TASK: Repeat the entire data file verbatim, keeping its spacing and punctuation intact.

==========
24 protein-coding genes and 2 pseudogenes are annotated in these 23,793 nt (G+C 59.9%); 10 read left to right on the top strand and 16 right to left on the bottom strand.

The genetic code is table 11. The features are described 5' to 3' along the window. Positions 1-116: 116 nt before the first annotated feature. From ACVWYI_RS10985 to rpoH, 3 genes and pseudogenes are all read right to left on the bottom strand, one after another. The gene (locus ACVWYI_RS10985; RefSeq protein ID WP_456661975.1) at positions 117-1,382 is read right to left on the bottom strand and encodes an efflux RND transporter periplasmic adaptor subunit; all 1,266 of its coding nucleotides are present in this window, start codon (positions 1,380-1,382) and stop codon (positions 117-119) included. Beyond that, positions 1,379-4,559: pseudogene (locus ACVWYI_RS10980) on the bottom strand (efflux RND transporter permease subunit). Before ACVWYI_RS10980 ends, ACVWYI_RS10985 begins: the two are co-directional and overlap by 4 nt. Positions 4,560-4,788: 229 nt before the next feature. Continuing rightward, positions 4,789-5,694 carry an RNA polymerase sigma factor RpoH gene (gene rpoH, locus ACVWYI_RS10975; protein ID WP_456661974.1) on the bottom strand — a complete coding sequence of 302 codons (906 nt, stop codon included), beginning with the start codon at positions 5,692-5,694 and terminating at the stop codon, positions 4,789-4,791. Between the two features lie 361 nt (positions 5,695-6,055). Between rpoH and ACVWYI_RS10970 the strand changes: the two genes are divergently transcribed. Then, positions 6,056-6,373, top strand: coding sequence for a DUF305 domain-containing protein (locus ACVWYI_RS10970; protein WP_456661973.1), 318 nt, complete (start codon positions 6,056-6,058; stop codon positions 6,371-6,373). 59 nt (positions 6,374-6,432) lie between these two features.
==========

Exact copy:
24 protein-coding genes and 2 pseudogenes are annotated in these 23,793 nt (G+C 59.9%); 10 read left to right on the top strand and 16 right to left on the bottom strand.

The genetic code is table 11. The features are described 5' to 3' along the window. Positions 1-116: 116 nt before the first annotated feature. From ACVWYI_RS10985 to rpoH, 3 genes and pseudogenes are all read right to left on the bottom strand, one after another. The gene (locus ACVWYI_RS10985; RefSeq protein ID WP_456661975.1) at positions 117-1,382 is read right to left on the bottom strand and encodes an efflux RND transporter periplasmic adaptor subunit; all 1,266 of its coding nucleotides are present in this window, start codon (positions 1,380-1,382) and stop codon (positions 117-119) included. Beyond that, positions 1,379-4,559: pseudogene (locus ACVWYI_RS10980) on the bottom strand (efflux RND transporter permease subunit). Before ACVWYI_RS10980 ends, ACVWYI_RS10985 begins: the two are co-directional and overlap by 4 nt. Positions 4,560-4,788: 229 nt before the next feature. Continuing rightward, positions 4,789-5,694 carry an RNA polymerase sigma factor RpoH gene (gene rpoH, locus ACVWYI_RS10975; protein ID WP_456661974.1) on the bottom strand — a complete coding sequence of 302 codons (906 nt, stop codon included), beginning with the start codon at positions 5,692-5,694 and terminating at the stop codon, positions 4,789-4,791. Between the two features lie 361 nt (positions 5,695-6,055). Between rpoH and ACVWYI_RS10970 the strand changes: the two genes are divergently transcribed. Then, positions 6,056-6,373, top strand: coding sequence for a DUF305 domain-containing protein (locus ACVWYI_RS10970; protein WP_456661973.1), 318 nt, complete (start codon positions 6,056-6,058; stop codon positions 6,371-6,373). 59 nt (positions 6,374-6,432) lie between these two features.